By insisting that teams are constructors, F1 has fostered an arms race that would have been averted if it had introduced customer cars. Williams resisted it, and ironically, it could end up paying the ultimate price.
Although O’Driscoll has managed to boost Williams’ revenue and maintain a healthy bottom line, it has still been outspent by its better-funded rivals, as we recently reported. This is reflected in its results as the team finished fifth last year and currently lies in last place. F1’s new owner Liberty MediaLMCA +0% has said it wants to correct this imbalance by limiting team budgets to $150 million, which is close to Williams’ F1 spending of around $175 million last year.
The next opportunity to do so comes in 2021, when the teams’ current contracts expire. The leading outfits are opposed to the budget cap because it would prevent them from increasing investment to get an edge on track. However, the plan has been particularly well received by Williams, with Claire saying that it had left her feeling like “cracking open a bottle of champagne.” F1 news agency GMM reported that she also told German outlet Blick that “except for the top three teams, nobody will win in the future. The financial discrepancy compared to Ferrari, Mercedes and Red Bull is just too big. It is impossible to keep up.”
If Williams continues to be outspent, its chances of winning reverse, and so does its earning potential from sponsorship and prize money. It explains why Claire recently said that if the plan to cap budgets skids off track, then Williams will have to close its doors.
“If I look at it from my perspective, if we don’t do this, then Williams will close, the whole of the company,” she said. “I was very positive about it, but then there are some of the people that are very negative about it. We are lucky that this works for us, but I think it probably demonstrates the fact that our team, track performance aside, is a good model of how a Formula One team should be operating in our sport.”
Staking the future of the team on the introduction of a budget cap seems highly risky. F1 has tried and failed to introduce a cap on budgets for decades. Although Williams is almost within the limit, the top teams are far from it and would have to make thousands of staff redundant. Then come the questions of how to police it and how to define F1 spending.
F1’s most famous team, Ferrari, is actually a division of the auto maker and rotates engineers between its road car and racing divisions. Are those engineers covered under F1 spending? At the other end of the spectrum, what about the receptionist of the factory that houses both the F1 team and the auto maker?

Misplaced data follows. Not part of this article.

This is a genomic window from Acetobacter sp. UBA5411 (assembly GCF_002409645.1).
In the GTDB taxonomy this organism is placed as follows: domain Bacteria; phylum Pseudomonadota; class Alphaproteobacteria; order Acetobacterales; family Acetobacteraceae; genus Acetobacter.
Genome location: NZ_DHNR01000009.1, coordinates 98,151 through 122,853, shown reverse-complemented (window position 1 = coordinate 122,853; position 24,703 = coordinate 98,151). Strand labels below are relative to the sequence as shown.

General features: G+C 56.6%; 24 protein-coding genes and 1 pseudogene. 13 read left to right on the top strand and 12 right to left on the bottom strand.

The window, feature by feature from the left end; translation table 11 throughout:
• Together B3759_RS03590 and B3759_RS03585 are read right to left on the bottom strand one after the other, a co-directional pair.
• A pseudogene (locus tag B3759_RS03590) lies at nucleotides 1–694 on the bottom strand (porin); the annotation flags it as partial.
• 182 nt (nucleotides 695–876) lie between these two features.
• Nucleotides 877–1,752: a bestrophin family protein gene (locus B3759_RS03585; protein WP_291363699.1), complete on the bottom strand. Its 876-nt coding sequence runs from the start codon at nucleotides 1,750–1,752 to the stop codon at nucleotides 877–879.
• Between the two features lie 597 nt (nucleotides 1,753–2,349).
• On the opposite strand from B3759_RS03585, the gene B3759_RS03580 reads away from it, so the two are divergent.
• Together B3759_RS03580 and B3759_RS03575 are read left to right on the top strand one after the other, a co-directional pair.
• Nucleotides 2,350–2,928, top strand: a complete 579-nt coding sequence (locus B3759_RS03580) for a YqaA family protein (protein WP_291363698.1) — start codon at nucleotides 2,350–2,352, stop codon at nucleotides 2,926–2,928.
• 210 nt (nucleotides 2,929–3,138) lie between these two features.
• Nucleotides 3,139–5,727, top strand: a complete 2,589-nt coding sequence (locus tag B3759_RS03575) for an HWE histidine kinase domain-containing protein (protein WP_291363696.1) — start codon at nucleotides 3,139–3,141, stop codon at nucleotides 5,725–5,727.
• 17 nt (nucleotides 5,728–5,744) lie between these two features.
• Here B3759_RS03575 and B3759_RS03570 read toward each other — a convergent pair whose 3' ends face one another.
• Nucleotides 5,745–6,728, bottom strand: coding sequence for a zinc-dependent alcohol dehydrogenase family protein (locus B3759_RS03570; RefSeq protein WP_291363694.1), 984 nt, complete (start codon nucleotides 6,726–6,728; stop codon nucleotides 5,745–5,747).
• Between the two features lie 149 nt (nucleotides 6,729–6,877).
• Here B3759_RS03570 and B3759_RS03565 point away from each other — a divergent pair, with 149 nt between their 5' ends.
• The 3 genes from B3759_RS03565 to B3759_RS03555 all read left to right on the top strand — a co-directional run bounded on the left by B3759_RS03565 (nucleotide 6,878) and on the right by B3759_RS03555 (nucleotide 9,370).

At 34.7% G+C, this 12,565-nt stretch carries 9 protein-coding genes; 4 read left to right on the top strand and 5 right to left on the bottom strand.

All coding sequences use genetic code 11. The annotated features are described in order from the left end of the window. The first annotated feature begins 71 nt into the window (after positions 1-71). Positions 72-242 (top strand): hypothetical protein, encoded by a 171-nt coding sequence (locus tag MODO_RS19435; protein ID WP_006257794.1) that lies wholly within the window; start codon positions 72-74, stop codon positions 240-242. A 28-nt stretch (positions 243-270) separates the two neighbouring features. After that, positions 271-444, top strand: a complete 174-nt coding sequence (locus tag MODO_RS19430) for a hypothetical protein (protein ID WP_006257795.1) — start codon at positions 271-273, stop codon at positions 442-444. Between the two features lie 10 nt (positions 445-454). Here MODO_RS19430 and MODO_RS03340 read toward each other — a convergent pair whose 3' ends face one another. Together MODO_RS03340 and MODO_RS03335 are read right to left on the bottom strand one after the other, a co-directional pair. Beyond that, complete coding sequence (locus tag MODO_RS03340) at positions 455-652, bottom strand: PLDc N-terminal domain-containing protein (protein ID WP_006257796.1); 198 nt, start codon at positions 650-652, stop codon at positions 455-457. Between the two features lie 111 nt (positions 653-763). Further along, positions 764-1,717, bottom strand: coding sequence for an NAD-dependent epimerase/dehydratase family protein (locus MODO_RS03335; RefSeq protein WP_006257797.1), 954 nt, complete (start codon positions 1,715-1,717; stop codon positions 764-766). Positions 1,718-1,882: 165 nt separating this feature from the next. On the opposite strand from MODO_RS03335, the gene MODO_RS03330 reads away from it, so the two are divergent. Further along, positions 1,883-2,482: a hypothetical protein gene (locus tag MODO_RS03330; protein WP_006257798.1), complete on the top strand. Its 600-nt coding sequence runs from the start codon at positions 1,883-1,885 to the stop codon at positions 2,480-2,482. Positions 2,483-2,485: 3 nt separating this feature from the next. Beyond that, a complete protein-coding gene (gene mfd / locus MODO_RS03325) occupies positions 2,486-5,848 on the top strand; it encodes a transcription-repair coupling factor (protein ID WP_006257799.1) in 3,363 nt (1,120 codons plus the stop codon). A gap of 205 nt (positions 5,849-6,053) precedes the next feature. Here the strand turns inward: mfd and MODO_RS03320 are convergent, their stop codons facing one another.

Not only would it have to be possible for Ferrari to produce a precise profit and loss statement for its F1 team, but it would have to hand it over to prove that it is within the limit. That’s not something it does already: Its financial statements do not include the P&L of its internal divisions.
If Williams is forced to close its doors because the budget cap gets stuck in the pits, then it could be argued that it has only itself to blame for repeatedly resisting the moves to introduce customer cars. Bemoaning the surging budgets alone seems contradictory; customer cars would have cut costs.
This attitude isn’t purely driven by Williams: The F1 community has collectively failed to address the root of the arms race, which is that each team has to be a constructor. This is the cause of its escalating costs, and capping budgets merely puts a sticking plaster on it rather than resolving the problem.
Given the obstacles in the way of introducing a budget cap, F1 might have an easier ride by insisting that teams follow the model of America’s Haas team, which has taken advantage of a new regulation that allows outfits to buy in more parts than before. Doing so reduces costs, and Haas uses a Ferrari engine with a chassis created by Italian manufacturer Dallara, which also makes the cars for the F2 junior series.
Haas currently lies in eighth place, two spots ahead of Williams, and as we have reported
, its running costs are among the lowest in F1. There is good reason for this. In a nutshell, there is no point in it spending more on the parts that it has bought in, so the effect is similar to introducing a budget cap.
The fact is that insisting on teams being constructors is anachronistic and unnecessarily boosts costs. Haas has proved that steering away from this doesn’t dent a team’s ethos or competitive ability. If F1 wants to get a budget cap over the finish line, this seems to be the direction that it needs to head in.
This article originally appeared on Forbes